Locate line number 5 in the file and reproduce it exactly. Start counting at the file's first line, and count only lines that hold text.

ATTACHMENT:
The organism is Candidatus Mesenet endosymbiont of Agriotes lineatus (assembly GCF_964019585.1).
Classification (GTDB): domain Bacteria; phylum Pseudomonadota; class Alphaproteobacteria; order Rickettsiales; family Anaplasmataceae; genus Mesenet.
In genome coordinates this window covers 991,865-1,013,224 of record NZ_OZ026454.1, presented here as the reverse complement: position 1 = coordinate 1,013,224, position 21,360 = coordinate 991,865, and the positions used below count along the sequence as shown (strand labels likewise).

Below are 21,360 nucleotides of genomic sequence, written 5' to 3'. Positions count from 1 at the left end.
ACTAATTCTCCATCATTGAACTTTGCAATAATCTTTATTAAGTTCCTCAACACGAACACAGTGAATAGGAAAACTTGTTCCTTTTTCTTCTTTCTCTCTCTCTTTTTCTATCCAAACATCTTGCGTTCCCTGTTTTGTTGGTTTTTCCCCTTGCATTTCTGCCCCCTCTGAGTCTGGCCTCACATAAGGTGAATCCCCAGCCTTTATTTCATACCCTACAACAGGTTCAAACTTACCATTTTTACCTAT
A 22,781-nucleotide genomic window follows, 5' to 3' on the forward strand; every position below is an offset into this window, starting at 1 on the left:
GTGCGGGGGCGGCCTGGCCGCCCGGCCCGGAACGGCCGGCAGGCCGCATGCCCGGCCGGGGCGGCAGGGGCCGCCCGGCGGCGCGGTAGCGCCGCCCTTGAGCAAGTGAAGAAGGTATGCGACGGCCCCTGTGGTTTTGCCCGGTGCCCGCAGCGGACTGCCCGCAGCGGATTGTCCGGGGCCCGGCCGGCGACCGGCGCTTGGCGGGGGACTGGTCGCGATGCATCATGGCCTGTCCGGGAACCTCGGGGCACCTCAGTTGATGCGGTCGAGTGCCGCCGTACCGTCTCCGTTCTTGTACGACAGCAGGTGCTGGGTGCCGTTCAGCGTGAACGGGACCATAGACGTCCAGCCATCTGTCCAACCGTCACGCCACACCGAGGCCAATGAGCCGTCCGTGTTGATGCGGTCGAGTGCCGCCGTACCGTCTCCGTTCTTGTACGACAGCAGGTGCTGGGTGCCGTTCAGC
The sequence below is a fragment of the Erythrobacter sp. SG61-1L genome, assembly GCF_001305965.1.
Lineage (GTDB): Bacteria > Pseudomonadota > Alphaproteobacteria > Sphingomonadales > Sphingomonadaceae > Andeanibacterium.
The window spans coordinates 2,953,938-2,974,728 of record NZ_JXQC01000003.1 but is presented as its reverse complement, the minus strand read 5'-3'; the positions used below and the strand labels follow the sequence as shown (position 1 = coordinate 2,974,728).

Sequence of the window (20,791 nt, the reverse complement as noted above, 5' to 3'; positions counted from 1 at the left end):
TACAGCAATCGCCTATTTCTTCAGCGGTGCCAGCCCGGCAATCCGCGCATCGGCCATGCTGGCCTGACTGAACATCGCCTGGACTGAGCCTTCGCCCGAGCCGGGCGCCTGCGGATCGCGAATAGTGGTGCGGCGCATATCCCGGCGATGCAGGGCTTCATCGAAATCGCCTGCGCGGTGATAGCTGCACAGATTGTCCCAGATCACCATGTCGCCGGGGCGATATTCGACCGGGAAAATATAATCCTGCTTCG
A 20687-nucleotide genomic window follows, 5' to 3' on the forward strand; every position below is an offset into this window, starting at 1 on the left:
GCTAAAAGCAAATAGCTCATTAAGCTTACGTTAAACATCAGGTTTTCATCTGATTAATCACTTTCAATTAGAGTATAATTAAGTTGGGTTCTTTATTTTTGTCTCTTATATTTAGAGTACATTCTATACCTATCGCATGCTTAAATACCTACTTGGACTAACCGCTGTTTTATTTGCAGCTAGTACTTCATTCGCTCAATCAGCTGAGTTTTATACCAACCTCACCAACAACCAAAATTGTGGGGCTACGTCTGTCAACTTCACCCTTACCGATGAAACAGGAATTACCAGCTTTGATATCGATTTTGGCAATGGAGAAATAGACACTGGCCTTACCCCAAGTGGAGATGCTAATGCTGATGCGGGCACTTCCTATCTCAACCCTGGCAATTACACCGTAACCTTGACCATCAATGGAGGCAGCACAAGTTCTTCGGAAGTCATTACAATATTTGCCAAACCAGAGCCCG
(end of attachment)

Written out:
ACTAATTCTCCATCATTGAACTTTGCAATAATCTTTATTAAGTTCCTCAACACGAACACAGTGAATAGGAAAACTTGTTCCTTTTTCTTCTTTCTCTCTCTCTTTTTCTATCCAAACATCTTGCGTTCCCTGTTTTGTTGGTTTTTCCCCTTGCATTTCTGCCCCCTCTGAGTCTGGCCTCACATAAGGTGAATCCCCAGCCTTTATTTCATACCCTACAACAGGTTCAAACTTACCATTTTTACCTAT